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“I thought smoking was cool until I wanted to start a family. Walking around town and seeing those moms blowing smoke in their babies’ faces made me feel really sad about the effects of secondhand smoke. It’s one thing to desecrate your own body, but quite another to expose your baby to toxins. There and then I decided to quit smoking for good. I bought a wall calendar and put a giant red X on each day I didn’t smoke. Before long, my calendar was loaded with red X’s. I am a graphic designer, so the visual part of that strategy really worked for me. It’s been 13 years since my last cigarette. My 12-year-old son lives in a completely smoke-free environment, and it’s been anything but a drag.”


I would first like to say that recovery came with me having to quit smoking cigarettes and having to lose 100 pounds. I had to change my whole lifestyle. First, I figured that I could keep smoking cigarettes but I will have to quit using meth. Then I thought you know what I'm gonna do, whatever it takes I'm gonna do. I'm gonna quit smoking meth no matter what. Then I thought it would be a whole lot easier if I just quit smoking cigarettes and quit smoking meth and quit drinking alcohol and lose the weight. If I just changed my whole lifestyle. So I quit smoking cigarettes three years ago. I haven't used meth in three years. I haven't drunk alcohol in three years and now I'm trying to lose 100 pounds that I've gained. I go to the gym daily (five days a week).I row for eight hours a day and I eat anything I want. I first started to run an hour a day seven days a week and now I'm rowing eight hours a day to lose the weight and the weight has fallen off. Thank you.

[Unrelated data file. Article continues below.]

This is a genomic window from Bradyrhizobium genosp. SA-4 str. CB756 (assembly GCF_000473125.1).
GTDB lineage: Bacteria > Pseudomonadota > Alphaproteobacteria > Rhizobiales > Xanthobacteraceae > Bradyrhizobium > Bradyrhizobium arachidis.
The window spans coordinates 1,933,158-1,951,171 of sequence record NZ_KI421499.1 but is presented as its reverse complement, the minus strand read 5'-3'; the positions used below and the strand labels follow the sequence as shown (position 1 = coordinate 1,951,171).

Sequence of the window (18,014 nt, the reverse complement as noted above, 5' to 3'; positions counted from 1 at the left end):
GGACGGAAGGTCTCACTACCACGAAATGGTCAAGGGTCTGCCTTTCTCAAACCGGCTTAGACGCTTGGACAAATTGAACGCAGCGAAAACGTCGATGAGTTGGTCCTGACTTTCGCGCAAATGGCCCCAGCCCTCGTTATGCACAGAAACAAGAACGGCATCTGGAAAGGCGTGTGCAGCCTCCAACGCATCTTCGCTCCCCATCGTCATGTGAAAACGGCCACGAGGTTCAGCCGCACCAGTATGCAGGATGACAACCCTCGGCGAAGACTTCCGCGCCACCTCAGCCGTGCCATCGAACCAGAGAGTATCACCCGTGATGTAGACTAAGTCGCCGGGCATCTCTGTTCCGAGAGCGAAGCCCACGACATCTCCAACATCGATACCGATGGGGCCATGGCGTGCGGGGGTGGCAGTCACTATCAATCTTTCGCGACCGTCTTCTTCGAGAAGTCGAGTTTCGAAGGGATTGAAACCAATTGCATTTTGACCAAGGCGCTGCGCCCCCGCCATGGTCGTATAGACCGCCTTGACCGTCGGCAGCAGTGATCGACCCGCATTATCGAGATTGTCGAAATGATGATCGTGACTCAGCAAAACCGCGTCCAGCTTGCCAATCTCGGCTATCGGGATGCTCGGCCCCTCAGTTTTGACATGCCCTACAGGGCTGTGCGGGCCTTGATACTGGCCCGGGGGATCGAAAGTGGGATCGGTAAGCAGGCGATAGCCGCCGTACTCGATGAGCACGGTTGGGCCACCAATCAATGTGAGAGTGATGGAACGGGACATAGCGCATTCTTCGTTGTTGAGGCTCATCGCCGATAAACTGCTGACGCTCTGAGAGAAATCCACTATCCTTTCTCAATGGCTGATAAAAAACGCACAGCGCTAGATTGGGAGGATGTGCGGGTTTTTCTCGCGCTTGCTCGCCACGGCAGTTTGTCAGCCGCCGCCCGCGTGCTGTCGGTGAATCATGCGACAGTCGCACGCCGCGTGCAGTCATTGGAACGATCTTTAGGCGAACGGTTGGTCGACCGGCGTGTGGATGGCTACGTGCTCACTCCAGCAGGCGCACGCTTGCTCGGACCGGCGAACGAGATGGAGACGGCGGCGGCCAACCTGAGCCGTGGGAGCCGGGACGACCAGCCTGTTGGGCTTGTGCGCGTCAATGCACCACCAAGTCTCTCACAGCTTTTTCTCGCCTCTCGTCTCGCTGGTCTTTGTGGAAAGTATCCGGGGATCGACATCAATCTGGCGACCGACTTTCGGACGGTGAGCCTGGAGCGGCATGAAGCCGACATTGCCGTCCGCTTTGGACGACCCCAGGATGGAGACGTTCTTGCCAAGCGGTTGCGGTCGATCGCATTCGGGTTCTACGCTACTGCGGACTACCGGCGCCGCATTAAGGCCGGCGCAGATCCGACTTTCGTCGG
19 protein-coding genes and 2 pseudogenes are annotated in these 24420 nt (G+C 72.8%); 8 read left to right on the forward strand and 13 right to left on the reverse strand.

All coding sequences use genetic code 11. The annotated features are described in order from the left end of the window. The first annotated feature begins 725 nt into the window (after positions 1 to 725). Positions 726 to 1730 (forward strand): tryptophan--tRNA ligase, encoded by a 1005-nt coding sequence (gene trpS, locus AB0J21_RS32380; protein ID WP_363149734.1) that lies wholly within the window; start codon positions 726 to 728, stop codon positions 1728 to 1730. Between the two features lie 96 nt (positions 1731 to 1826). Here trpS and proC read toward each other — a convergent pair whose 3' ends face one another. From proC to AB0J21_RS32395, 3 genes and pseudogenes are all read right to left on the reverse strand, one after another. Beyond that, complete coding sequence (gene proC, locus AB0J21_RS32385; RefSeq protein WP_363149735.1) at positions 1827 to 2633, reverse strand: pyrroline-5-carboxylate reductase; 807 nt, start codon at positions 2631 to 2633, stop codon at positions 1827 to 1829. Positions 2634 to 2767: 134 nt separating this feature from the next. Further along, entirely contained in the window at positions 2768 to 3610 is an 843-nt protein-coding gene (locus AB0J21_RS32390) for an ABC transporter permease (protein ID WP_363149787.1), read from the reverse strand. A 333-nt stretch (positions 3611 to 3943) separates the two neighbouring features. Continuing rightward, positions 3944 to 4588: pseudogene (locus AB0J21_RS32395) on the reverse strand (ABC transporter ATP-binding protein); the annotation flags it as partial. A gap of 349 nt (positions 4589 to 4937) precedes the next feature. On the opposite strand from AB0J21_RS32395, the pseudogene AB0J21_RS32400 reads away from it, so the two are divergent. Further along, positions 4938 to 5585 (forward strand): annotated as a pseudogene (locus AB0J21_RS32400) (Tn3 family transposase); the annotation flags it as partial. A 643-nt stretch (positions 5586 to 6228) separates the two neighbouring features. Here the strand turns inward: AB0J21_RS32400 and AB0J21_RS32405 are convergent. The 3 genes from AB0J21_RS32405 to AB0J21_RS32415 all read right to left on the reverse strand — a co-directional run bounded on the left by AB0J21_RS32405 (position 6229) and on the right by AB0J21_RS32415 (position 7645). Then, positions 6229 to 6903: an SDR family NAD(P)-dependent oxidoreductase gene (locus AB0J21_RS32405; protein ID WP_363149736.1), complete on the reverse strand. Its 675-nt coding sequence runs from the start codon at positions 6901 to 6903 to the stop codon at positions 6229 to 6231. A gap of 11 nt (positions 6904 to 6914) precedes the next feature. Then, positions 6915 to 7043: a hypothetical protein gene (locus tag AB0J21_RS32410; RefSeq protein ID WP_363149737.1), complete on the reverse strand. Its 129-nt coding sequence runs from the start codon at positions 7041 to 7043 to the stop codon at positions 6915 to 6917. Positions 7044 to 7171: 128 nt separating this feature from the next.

“I was 27 years old and sporting a three-pack-a-day habit when I realized I had the hacking cough of an elderly man with emphysema. I got spooked, and for several months I used sheer willpower to gradually cut back to two packs a day, then one pack a day. At just that time a friend came to visit from Denmark, bringing with him a carton of Prince cigarettes. At first I was dismayed by his gift, but then I realized I could use it as a last hurrah. Sure enough, with the last cigarette in that carton came my last puff. This past spring marks my 25th year of being free of cigarettes.”


“I started smoking when I was 12. The first time I quit was at age 21 and it lasted about 8 years, until I married a smoker. I quit again for one year at age 50. I foolishly thought I could smoke one cigarette without succumbing again. Both of those times I just quit cold turkey with no aids or support group. At age 75, wanting very much to stop permanently, I obtained a prescription for Chantix from my personal physician. Whether it was the Chantix or my belief in it, or whatever, I had no trouble quitting that time. From the very beginning, I have experienced only the occasional, mild impulse to smoke and have resisted relatively easily.


One of the recognized dangers or side effects of Chantix is mood change, depression, and/or suicidal tendency. I began to experience those feelings late in the second month of the Chantix regime and chose to stop its use after two months of the planned three month treatment. That was over three years ago and the urges to smoke have continued to decrease in both frequency and intensity.”